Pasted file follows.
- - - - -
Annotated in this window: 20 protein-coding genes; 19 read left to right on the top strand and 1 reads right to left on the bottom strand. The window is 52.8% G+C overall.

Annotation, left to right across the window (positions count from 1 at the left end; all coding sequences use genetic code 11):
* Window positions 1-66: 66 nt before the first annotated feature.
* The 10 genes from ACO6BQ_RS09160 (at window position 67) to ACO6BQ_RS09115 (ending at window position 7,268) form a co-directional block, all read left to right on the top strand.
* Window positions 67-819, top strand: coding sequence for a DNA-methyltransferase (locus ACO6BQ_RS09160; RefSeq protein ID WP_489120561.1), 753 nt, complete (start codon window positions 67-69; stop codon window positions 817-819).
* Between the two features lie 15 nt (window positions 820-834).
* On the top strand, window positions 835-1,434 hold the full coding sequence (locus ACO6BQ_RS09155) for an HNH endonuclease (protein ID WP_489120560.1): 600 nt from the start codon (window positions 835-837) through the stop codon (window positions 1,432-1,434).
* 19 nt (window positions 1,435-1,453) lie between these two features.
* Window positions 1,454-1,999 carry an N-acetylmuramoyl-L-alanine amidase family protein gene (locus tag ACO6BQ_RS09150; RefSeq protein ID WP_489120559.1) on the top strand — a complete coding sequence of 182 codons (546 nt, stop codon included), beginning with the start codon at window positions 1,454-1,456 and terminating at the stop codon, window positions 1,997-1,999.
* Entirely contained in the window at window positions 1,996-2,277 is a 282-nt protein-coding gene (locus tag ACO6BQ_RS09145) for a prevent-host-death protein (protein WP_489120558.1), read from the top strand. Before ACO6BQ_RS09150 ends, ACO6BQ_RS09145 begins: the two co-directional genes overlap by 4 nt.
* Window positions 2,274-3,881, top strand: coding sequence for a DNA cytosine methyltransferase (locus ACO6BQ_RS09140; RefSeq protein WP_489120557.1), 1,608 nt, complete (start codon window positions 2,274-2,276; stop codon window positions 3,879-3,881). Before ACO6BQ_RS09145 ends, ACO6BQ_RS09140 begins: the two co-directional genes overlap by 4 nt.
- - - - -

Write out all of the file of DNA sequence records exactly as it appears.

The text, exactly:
Annotated in this window: 20 protein-coding genes; 19 read left to right on the top strand and 1 reads right to left on the bottom strand. The window is 52.8% G+C overall.

Annotation, left to right across the window (positions count from 1 at the left end; all coding sequences use genetic code 11):
* Window positions 1-66: 66 nt before the first annotated feature.
* The 10 genes from ACO6BQ_RS09160 (at window position 67) to ACO6BQ_RS09115 (ending at window position 7,268) form a co-directional block, all read left to right on the top strand.
* Window positions 67-819, top strand: coding sequence for a DNA-methyltransferase (locus ACO6BQ_RS09160; RefSeq protein ID WP_489120561.1), 753 nt, complete (start codon window positions 67-69; stop codon window positions 817-819).
* Between the two features lie 15 nt (window positions 820-834).
* On the top strand, window positions 835-1,434 hold the full coding sequence (locus ACO6BQ_RS09155) for an HNH endonuclease (protein ID WP_489120560.1): 600 nt from the start codon (window positions 835-837) through the stop codon (window positions 1,432-1,434).
* 19 nt (window positions 1,435-1,453) lie between these two features.
* Window positions 1,454-1,999 carry an N-acetylmuramoyl-L-alanine amidase family protein gene (locus tag ACO6BQ_RS09150; RefSeq protein ID WP_489120559.1) on the top strand — a complete coding sequence of 182 codons (546 nt, stop codon included), beginning with the start codon at window positions 1,454-1,456 and terminating at the stop codon, window positions 1,997-1,999.
* Entirely contained in the window at window positions 1,996-2,277 is a 282-nt protein-coding gene (locus tag ACO6BQ_RS09145) for a prevent-host-death protein (protein WP_489120558.1), read from the top strand. Before ACO6BQ_RS09150 ends, ACO6BQ_RS09145 begins: the two co-directional genes overlap by 4 nt.
* Window positions 2,274-3,881, top strand: coding sequence for a DNA cytosine methyltransferase (locus ACO6BQ_RS09140; RefSeq protein WP_489120557.1), 1,608 nt, complete (start codon window positions 2,274-2,276; stop codon window positions 3,879-3,881). Before ACO6BQ_RS09145 ends, ACO6BQ_RS09140 begins: the two co-directional genes overlap by 4 nt.